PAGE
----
Ryanair has cut its winter flight capacity from 60% to 40% of the previous year’s level blaming “mismanagement” of air travel by EU governments.
The Dublin-based carrier said increased flight restrictions had caused travel to a number of countries to be “heavily curtailed” resulting in bookings to weaken “slightly” in October and “materially” in November and December.
Live coronavirus updates from the UK and around the world
Its schedule for November to March will now see it operate 65% of its usual winter network, at reduced frequencies.
The airline said it now expects full-year traffic to fall to 38 million although that could be further revised downwards if EU governments “continue to mismanage air travel and impose more lockdowns this winter”.
That compares to just under 149 million in the year to the end of March 2020. Shares fell 3%.
Ryanair chief executive Michael O’Leary said: “While we deeply regret these winter schedule cuts they have been forced upon us by government mismanagement of EU air travel.”
The carrier said travel to and from Central Europe, the UK, Ireland, Austria, Belgium and Portugal had been affected by the latest restrictions.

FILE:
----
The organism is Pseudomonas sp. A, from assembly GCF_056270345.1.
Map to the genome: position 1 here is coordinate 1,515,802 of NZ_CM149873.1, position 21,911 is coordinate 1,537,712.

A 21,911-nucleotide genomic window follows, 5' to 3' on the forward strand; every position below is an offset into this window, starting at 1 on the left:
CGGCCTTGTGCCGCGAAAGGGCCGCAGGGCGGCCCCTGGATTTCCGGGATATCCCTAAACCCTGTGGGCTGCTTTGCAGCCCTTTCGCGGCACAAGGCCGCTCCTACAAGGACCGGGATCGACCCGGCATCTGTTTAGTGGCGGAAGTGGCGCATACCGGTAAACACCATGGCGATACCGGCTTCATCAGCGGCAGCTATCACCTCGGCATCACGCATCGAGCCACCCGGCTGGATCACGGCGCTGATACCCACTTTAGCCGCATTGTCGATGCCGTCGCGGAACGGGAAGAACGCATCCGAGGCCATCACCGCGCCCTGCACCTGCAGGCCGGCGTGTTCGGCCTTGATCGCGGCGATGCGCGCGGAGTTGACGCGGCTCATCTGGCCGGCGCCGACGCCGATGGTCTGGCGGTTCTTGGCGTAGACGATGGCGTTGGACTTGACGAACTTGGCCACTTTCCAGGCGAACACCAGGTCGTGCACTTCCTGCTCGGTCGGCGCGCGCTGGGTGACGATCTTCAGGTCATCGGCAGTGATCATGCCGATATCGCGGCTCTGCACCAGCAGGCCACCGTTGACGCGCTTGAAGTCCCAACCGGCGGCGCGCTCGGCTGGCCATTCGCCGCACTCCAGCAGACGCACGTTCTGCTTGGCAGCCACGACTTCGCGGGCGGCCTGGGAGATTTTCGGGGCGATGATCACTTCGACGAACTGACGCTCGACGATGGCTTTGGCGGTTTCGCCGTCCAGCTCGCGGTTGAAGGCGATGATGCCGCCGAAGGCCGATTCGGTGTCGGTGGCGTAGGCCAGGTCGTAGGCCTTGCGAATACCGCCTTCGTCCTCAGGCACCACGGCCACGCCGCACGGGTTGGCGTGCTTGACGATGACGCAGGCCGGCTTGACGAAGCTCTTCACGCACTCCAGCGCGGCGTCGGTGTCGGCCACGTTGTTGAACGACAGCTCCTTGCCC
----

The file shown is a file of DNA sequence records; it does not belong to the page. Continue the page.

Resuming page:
It will close its bases in Cork, Shannon, and Toulouse during the five-month winter period while operations will be scaled back at bases in Belgium, Germany, Spain, Portugal and Vienna.
Mr O’Leary said: “It is inevitable, given the scale of these cutbacks, that we will be implementing more unpaid leave, and job sharing this winter in those bases where we have agreed reduced working time and pay, but this is a better short term outcome than mass job losses.
“There will regrettably be more redundancies at those small number of cabin crew bases, where we have still not secured agreement on working time and pay cuts, which is the only alternative.
“We continue to actively manage our cost base to be prepared for the inevitable rebound and recovery of short haul air travel in Europe once an effective COVID-19 vaccine is developed.”
The airline chief executive urged EU governments to adopt a “traffic light system” set up by the European Commission to allow safe air travel between countries with low case rates.
Ryanair said earlier this year that it would have to cut up to 3,000 jobs as a result of COVID-19 but announced in July that this number would be significantly reduced as most pilots and cabin crew had agreed to pay cuts.
Aviation has been one of the sectors worst hit by the economic impact of the coronavirus pandemic, with Sky’s tracker of publicly-announced job cuts showing more than 30,000 lost.
In the UK, the government recently set up a taskforce to look into the use of testing to reduce quarantine times for travellers though it received a lukewarm reception from the industry, which has been calling for action for months.
Source: Read Full Article